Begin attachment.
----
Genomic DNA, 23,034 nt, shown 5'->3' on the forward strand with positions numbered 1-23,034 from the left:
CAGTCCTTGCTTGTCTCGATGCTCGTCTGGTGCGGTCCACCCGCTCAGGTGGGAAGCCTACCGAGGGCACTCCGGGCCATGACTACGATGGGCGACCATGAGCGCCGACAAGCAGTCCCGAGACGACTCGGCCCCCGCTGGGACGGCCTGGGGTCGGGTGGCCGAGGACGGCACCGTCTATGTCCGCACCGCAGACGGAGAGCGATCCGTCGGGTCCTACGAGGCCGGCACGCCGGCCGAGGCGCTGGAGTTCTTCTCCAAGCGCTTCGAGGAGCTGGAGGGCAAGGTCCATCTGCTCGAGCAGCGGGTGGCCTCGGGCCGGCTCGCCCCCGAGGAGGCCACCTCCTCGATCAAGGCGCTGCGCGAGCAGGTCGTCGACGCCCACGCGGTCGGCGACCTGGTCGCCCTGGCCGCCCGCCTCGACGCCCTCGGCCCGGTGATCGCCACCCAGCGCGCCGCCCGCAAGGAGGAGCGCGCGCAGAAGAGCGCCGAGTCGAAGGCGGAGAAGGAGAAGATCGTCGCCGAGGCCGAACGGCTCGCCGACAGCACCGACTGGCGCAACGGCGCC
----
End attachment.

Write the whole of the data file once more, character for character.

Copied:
Genomic DNA, 23,034 nt, shown 5'->3' on the forward strand with positions numbered 1-23,034 from the left:
CAGTCCTTGCTTGTCTCGATGCTCGTCTGGTGCGGTCCACCCGCTCAGGTGGGAAGCCTACCGAGGGCACTCCGGGCCATGACTACGATGGGCGACCATGAGCGCCGACAAGCAGTCCCGAGACGACTCGGCCCCCGCTGGGACGGCCTGGGGTCGGGTGGCCGAGGACGGCACCGTCTATGTCCGCACCGCAGACGGAGAGCGATCCGTCGGGTCCTACGAGGCCGGCACGCCGGCCGAGGCGCTGGAGTTCTTCTCCAAGCGCTTCGAGGAGCTGGAGGGCAAGGTCCATCTGCTCGAGCAGCGGGTGGCCTCGGGCCGGCTCGCCCCCGAGGAGGCCACCTCCTCGATCAAGGCGCTGCGCGAGCAGGTCGTCGACGCCCACGCGGTCGGCGACCTGGTCGCCCTGGCCGCCCGCCTCGACGCCCTCGGCCCGGTGATCGCCACCCAGCGCGCCGCCCGCAAGGAGGAGCGCGCGCAGAAGAGCGCCGAGTCGAAGGCGGAGAAGGAGAAGATCGTCGCCGAGGCCGAACGGCTCGCCGACAGCACCGACTGGCGCAACGGCGCC